I have watched how the recovery narrative has been promoted in the financial media and among confident economists and analysts.
To help individuals thoroughly consider their direction, here are the counterarguments against the over-idealistic recovery-narrative.
US Non Farm Payrolls
The consumer is the most significant driver of the U.S. economy (70% of U.S. Gross domestic product), and the greatest supporter of that is jobs. Private job increases jumped throughout the spring and it has since recuperated slightly. Now it has really slowed.
Total nonfarm payroll employment rose by 1.4 million in August 2020, following larger increases in the prior 3 months. In August, nonfarm employment was below its February level by 11.5 million, or 7.6 percent.
AND while the pace of corporate liquidations has eased, corporate insolvencies saw their greatest ever increment in August. This makes any further imminent improvements in employment unlikely.
What is amazing is that even as the number of employment opportunities flooded by more than 600K, there was a startlingly plunge in recruiting, and after the BLS announced of 7 million recruits in June, in July this number out of the blue plunged by a record 1.183 million to simply 5.787 million in July, the most reduced since April.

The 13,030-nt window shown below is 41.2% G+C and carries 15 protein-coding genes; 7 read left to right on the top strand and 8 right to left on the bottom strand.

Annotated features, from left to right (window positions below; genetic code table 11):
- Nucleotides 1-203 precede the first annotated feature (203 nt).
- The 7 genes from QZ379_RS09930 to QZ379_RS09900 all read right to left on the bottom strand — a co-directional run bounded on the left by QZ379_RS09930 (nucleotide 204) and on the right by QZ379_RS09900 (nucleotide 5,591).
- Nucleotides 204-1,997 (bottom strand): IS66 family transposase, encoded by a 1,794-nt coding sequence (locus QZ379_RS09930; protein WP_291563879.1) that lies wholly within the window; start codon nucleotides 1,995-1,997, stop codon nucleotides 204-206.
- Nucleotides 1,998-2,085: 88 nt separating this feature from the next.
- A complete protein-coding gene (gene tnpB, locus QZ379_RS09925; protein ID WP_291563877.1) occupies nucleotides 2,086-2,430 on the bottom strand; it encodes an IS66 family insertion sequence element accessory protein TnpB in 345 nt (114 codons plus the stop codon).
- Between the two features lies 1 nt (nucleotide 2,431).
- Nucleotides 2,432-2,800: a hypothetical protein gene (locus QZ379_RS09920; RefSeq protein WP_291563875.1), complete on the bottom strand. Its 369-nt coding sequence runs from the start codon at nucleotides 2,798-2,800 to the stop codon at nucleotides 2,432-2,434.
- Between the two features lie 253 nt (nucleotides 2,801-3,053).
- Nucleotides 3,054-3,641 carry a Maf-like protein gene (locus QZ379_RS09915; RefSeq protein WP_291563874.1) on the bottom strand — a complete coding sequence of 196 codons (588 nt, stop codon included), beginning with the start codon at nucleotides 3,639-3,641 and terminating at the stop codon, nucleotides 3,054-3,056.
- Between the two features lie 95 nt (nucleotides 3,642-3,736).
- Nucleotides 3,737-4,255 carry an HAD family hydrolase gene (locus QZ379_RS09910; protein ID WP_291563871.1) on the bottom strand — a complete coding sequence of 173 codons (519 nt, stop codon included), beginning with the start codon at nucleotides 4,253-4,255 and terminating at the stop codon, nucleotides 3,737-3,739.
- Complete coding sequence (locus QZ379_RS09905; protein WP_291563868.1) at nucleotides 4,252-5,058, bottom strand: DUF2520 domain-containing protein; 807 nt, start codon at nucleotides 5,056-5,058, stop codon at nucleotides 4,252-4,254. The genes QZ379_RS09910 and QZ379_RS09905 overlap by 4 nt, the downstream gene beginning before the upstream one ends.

China Industrial Production
In the 2nd largest economy, industrial production unexpectedly fell in January and February, and we have not seen any bounce yet to pre-Corona levels. With the current growth of 4-5%, it will take until around Christmas to arrive at the level where it was before the pandemic (in December 2019).
Euro Zone Industrial Sentiment
The Euro Zone was in recession in Q4 2019 before the pandemic. There are likewise not many indications of a genuine recovery in the area, reflected, for instance, in fallen industrial sentiment, which has not recovered. This will have adverse consequences for the banking sector which is already weak. What’s even worse is deflation has hit Europe.
Deflation arrives in Europe
Stimulus So Far
The issue overlooked in the recovery-narrative is that whatever lackluster recovery there is has only been achieved by truly colossal levels of fiscal and monetary stimulus.
The balance sheet of the Federal Reserve has also exploded from little over $4 trillion to over $7 trillion in just a few months.
Stimulus in China has also broken records.
By the end of July, aggregate financing reached an astonishing $3.3 trillion, easily topping the previous record of $2 trillion set in 2019.
The situation can only be characterized as a business cycle artificially extended through monetary stimulation leading to excessive financial speculation.
What happens when the stimulus evaporates?
Yesterday, IMF Officials weighed in on the global recovery.
“This crisis, however, is far from over,” they said. “The recovery remains very fragile and uneven across regions and sectors. To ensure that the recovery continues, it is essential that support not be prematurely withdrawn.’
Some Good News
From the CDC, this graph illustrates that all pandemics have a limited lifespan.
Source: FRED, BLS